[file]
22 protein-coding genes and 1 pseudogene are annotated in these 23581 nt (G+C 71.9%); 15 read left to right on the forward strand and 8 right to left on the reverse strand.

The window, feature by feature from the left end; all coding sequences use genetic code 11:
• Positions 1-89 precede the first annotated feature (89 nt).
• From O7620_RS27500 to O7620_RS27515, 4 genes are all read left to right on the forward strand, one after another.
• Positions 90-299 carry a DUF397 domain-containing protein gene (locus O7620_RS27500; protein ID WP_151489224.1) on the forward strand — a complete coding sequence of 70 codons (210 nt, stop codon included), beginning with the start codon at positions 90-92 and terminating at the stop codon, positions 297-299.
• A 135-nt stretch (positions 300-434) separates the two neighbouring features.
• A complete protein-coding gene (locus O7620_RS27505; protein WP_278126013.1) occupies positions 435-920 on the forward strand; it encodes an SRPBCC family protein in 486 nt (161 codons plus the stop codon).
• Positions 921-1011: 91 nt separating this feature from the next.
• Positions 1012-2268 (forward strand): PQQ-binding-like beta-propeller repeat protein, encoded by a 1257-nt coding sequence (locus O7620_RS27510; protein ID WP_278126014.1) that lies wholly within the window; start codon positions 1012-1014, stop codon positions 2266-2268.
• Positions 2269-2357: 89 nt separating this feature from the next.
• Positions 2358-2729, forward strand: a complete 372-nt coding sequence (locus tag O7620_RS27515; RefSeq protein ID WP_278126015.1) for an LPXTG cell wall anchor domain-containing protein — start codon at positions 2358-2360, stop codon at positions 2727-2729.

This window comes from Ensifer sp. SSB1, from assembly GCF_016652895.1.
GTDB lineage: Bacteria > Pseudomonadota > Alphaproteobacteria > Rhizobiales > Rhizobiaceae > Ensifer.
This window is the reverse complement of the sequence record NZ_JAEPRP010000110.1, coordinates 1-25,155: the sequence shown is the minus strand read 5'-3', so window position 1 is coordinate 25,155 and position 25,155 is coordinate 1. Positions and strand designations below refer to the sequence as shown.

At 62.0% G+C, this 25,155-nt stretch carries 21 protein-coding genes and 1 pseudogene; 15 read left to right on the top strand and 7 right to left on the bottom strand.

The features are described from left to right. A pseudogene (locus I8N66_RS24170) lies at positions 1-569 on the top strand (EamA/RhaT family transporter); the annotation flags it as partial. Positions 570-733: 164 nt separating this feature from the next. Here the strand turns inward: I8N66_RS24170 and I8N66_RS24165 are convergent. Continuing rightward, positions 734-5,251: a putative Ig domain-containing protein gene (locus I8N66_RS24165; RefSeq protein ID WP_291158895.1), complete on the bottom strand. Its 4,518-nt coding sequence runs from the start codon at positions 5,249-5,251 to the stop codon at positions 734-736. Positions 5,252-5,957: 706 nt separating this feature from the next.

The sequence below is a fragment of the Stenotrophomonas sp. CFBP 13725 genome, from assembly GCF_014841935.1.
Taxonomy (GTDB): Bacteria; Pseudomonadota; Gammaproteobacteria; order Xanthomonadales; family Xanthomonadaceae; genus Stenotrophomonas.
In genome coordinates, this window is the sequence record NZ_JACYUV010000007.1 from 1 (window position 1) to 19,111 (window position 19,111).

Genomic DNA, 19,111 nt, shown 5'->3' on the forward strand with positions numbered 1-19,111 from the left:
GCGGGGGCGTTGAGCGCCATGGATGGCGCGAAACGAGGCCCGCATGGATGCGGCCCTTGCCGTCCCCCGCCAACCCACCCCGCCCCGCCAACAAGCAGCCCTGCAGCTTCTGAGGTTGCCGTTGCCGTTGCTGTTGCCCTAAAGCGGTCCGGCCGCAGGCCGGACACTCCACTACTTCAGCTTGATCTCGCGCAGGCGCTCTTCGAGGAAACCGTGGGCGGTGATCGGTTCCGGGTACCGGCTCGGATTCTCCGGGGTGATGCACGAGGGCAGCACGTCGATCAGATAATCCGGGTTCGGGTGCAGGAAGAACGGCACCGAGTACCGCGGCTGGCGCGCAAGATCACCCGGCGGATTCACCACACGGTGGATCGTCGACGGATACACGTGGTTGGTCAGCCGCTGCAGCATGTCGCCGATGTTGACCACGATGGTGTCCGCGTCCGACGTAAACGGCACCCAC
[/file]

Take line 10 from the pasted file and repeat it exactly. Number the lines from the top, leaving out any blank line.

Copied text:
• Positions 2269-2357: 89 nt separating this feature from the next.